• It seems that during that period, more than 6000 excess it's were reported, and it seems that the number off that is probably way more than what the official numbers up.

  • Now, Iran aside, we can say we're not seeing second waves yet, but we are definitely seeing local outbreaks.

  • Here's one example.

  • The German state of North Rhine Westphalia has reimposed locked down restrictions in two districts after a spike in cases.

  • That decision affects more than half a 1,000,000 people.

  • One area his home to a meatpacking plant where more than 1500 workers have tested positive.

  • Here's more on the situation from Damien McGinnis.

  • Just a life in Germany feels like it's getting back to normal.

  • People here have been thrown back into lock down and the whole region is being tested.

  • It is a catastrophe, I think, and we see it here and good, too slow.

  • I only hope that the working conditions of being improved for the workers.

  • 7000 workers from Germany's largest meat processing plant are in quarantine after more than 1500 employees tested positive with the virus.

  • They're getting supplies, and the army has been drafted in to help.

  • But police are ensuring people comply with force if necessary.

  • Many of the employees are poorly paid seasonal migrant workers from Eastern Europe.

  • Some don't speak German and feel like they're being locked up.

  • Tania's is the largest meat processing plant in Germany.

  • A family firm run by billionaire Clement attorney is known here as the meat baron.

  • He's accused of causing the outbreak through poor working conditions and cramped accommodation.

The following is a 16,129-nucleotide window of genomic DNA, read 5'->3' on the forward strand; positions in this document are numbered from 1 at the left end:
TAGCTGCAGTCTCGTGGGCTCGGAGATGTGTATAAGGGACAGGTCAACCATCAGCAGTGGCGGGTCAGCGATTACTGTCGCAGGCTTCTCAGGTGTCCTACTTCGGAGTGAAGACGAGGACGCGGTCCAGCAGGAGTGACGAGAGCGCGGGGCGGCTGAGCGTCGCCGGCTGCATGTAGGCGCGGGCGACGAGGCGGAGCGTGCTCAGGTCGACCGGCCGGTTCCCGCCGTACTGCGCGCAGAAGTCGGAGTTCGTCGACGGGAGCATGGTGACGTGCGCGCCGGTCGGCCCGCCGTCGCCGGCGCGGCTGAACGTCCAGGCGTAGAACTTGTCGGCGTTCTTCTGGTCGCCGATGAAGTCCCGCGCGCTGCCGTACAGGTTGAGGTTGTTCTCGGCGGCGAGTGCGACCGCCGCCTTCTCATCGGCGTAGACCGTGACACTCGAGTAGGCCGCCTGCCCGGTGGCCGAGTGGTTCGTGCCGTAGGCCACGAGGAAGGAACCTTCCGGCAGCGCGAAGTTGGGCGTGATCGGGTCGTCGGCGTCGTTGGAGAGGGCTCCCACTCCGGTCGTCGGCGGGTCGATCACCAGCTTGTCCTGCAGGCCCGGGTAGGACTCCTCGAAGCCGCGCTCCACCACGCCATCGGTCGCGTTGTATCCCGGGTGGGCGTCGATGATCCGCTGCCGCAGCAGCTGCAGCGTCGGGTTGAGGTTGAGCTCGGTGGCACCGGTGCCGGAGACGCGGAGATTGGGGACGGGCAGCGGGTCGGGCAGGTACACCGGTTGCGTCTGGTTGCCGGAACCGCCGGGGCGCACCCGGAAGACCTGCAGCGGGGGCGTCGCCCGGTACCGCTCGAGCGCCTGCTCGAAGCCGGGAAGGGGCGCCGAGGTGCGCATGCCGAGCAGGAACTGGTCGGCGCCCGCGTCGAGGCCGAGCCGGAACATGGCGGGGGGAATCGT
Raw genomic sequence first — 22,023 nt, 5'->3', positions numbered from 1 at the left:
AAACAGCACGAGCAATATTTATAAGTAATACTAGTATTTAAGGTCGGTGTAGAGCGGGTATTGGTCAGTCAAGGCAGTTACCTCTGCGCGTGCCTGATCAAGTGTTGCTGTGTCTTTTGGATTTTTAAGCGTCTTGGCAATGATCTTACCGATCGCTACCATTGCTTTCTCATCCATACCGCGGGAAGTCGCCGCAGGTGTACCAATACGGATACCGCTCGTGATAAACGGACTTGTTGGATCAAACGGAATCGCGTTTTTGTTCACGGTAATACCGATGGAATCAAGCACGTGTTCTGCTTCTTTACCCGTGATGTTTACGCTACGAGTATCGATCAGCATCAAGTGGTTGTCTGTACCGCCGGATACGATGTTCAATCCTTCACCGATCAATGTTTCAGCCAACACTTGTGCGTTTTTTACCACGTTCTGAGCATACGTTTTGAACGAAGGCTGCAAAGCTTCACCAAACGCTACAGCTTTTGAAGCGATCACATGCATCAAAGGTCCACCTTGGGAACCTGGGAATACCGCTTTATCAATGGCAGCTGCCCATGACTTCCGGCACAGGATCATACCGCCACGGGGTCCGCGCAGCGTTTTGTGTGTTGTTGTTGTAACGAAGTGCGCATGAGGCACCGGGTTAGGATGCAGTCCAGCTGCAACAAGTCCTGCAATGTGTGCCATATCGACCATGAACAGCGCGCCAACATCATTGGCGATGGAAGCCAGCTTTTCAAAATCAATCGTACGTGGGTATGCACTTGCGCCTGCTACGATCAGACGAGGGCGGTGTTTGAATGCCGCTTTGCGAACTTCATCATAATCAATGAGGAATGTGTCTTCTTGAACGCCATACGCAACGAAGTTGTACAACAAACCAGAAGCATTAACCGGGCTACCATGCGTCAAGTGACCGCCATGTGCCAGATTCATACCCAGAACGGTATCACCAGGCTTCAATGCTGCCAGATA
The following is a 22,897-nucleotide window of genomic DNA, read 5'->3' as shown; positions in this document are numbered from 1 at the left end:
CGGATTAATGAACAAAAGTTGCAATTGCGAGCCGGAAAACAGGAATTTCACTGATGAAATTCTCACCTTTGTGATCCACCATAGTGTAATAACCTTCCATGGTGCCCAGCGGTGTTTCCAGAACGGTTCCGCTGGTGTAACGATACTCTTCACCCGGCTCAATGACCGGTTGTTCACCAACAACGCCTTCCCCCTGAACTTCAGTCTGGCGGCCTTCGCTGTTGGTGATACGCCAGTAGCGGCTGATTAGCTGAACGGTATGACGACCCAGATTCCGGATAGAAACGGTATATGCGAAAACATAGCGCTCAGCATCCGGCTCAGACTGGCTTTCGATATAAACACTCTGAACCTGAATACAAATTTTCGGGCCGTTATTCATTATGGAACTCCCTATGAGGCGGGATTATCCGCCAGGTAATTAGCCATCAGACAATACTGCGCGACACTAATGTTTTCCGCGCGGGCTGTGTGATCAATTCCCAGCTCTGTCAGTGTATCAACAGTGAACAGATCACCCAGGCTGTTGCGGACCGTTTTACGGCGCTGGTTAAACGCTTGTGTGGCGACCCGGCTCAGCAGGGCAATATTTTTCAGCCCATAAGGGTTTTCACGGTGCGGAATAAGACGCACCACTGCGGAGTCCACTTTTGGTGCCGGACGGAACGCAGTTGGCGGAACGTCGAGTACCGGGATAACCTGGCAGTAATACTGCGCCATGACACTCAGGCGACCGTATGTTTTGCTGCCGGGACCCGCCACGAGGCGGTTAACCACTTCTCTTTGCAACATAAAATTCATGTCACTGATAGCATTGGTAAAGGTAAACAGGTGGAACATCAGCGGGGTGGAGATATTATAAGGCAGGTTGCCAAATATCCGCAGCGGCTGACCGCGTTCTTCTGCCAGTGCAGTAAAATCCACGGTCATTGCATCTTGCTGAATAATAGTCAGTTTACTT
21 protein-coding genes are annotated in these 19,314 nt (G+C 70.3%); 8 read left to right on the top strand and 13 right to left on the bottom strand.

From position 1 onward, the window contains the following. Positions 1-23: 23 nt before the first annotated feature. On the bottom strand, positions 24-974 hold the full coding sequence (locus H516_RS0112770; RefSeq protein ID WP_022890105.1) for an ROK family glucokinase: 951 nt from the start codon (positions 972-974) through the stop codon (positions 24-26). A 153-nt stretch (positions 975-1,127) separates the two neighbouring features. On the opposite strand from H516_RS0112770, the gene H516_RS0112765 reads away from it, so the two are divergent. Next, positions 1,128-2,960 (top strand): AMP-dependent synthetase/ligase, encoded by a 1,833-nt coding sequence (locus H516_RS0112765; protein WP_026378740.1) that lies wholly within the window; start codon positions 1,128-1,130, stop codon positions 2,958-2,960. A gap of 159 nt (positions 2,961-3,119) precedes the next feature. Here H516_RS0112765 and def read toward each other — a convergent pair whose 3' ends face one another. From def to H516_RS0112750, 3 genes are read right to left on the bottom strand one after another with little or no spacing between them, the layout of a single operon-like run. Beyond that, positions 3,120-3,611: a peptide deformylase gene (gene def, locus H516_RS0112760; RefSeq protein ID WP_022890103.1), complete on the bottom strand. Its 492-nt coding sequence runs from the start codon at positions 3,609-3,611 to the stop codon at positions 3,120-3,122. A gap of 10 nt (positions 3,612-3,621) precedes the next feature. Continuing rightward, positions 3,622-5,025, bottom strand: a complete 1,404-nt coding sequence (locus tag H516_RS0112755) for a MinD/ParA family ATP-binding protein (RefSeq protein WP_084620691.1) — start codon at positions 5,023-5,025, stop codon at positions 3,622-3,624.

• But meat processing plants and ABBA twas all over the world have been hit by Corona virus outbreaks.

  • Scientists say they are particularly susceptible physical factors like low temperature moisture.

  • People are working very closely together.

  • There's no way they can keep the distance off two meters.

  • It's noise, a safe to shout if they want to talk to each other.

  • But also there are often crowded living conditions because the people who are coming there, many of them, are migrants.

  • The region's political leaders are also under fire for not acting quickly enough.

  • But overall, Germany's national infection rates remain low on, officials say.

  • So far, localized outbreaks have been contained, so there's no evidence yet of a second wave.

  • Damien McGuinness, BBC News Berlin Well, for all these reasons, we can understand why countries are wary of going too fast too soon.

  • You investors have bean discussing just these issues today.

  • They've been looking at the issue of reopening borders from the first of July, and there are some reports that travelers from the U.

  • S.

  • Could be among those not allowed in.

  • I should say that's not been confirmed.

  • This graph from The Washington Post may explain why some people like that idea.

  • It compares the number of new cases in the U.

  • S.

  • With the EU, and you can see the degree to which those figures have dropped off in the EU and haven't dropped off in the US Well, in the end, that meeting between you ambassadors didn't reach a consensus.

  • Today they'll talk again on Friday and will await some more details on their plans.

  • Looking across the pandemic as a whole, though, is the latest summary we have from the World Health Organization.

  • We have been able to show in Western Europe with a lot of effort that we can slow the spread.

  • But we are not as a world on top of this pandemic.

  • It's really very much with us, and it will be with others for months, perhaps even years to come.

while we await a vaccine and lock down started lived in some parts of the world, the number of new cases globally continues to rise.

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Coronavirus: What is a second wave? And when will we see it? - BBC News

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    林宜悉 posted on 2020/07/02